I like that the students are now responsible to know how different structures mean different things in writing and reading. (i.e. stanzas in poems vs. regular "free" poetry)

    1. CCSS.ELA-Literacy.RL.1.9Compare and contrast the adventures and experiences of characters in stories.

      I think this standard is important for students to understand life lessons that people have different journeys. I think it may be hard to find multiple books, or the teacher would just have to adapt this standard to different stories and ideas.

    1. CCSS.ELA-Literacy.RL.3.7Explain how specific aspects of a text's illustrations contribute to what is conveyed by the words in a story (e.g., create mood, emphasize aspects of a character or setting)

      This is great for the students to make a connection between illustrations and the words in the text but, I would have thought this standard would be emphasized much sooner than 3rd grade.

    1. CCSS.ELA-Literacy.RL.2.6Acknowledge differences in the points of view of characters, including by speaking in a different voice for each character when reading dialogue aloud.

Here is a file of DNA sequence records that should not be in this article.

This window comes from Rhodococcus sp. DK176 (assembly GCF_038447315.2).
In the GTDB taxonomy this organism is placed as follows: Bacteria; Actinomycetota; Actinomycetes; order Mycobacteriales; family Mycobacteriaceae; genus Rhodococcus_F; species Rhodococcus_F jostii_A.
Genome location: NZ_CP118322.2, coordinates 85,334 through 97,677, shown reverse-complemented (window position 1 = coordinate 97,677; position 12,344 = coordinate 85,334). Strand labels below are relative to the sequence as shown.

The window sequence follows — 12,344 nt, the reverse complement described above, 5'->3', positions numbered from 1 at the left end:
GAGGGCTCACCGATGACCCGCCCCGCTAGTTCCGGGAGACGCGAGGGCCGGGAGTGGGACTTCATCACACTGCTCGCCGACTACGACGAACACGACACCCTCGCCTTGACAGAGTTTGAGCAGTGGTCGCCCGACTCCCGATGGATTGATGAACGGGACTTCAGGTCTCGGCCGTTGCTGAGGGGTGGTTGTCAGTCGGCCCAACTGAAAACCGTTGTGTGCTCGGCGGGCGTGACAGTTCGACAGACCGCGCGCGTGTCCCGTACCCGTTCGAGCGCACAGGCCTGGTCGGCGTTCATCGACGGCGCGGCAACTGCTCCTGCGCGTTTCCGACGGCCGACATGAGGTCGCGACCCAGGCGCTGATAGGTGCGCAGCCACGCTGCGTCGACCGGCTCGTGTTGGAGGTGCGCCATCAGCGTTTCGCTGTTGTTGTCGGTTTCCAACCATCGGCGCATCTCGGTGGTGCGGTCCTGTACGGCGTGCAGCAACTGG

I love seeing that the students are encouraged to speak in different voices for different characters. Ii not only enhances the understanding of dialogue amongst characters but it makes the reading more fun.

    1. CCSS.ELA-Literacy.RL.4.5Explain major differences between poems, drama, and prose, and refer to the structural elements of poems (e.g., verse, rhythm, meter) and drama (e.g., casts of characters, settings, descriptions, dialogue, stage directions) when writing or speaking about a text.

      This is a a lot of information for a student to understand before they can even dot he task at hand. I am glad to see that students these days are being exposed to poetry int he grammar schools.